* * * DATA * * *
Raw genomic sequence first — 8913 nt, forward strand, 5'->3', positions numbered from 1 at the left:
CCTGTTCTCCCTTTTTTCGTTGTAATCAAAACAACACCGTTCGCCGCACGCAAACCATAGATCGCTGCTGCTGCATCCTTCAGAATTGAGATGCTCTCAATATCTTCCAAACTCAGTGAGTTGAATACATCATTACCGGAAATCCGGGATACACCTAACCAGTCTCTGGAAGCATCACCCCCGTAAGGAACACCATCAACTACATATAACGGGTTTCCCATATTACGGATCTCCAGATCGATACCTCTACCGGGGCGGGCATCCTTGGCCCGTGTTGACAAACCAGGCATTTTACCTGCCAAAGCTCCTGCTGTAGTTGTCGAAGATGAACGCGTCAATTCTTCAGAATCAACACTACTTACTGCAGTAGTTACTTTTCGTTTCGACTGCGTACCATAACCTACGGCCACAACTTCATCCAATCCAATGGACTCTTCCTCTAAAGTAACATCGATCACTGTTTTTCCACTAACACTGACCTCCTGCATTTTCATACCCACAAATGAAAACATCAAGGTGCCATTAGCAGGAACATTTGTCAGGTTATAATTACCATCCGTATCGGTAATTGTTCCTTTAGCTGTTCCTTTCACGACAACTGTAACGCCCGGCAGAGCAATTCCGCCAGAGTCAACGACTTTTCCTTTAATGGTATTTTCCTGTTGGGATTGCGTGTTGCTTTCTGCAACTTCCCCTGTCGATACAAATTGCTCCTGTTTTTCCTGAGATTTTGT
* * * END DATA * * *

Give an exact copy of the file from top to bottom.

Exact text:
Raw genomic sequence first — 8913 nt, forward strand, 5'->3', positions numbered from 1 at the left:
CCTGTTCTCCCTTTTTTCGTTGTAATCAAAACAACACCGTTCGCCGCACGCAAACCATAGATCGCTGCTGCTGCATCCTTCAGAATTGAGATGCTCTCAATATCTTCCAAACTCAGTGAGTTGAATACATCATTACCGGAAATCCGGGATACACCTAACCAGTCTCTGGAAGCATCACCCCCGTAAGGAACACCATCAACTACATATAACGGGTTTCCCATATTACGGATCTCCAGATCGATACCTCTACCGGGGCGGGCATCCTTGGCCCGTGTTGACAAACCAGGCATTTTACCTGCCAAAGCTCCTGCTGTAGTTGTCGAAGATGAACGCGTCAATTCTTCAGAATCAACACTACTTACTGCAGTAGTTACTTTTCGTTTCGACTGCGTACCATAACCTACGGCCACAACTTCATCCAATCCAATGGACTCTTCCTCTAAAGTAACATCGATCACTGTTTTTCCACTAACACTGACCTCCTGCATTTTCATACCCACAAATGAAAACATCAAGGTGCCATTAGCAGGAACATTTGTCAGGTTATAATTACCATCCGTATCGGTAATTGTTCCTTTAGCTGTTCCTTTCACGACAACTGTAACGCCCGGCAGAGCAATTCCGCCAGAGTCAACGACTTTTCCTTTAATGGTATTTTCCTGTTGGGATTGCGTGTTGCTTTCTGCAACTTCCCCTGTCGATACAAATTGCTCCTGTTTTTCCTGAGATTTTGT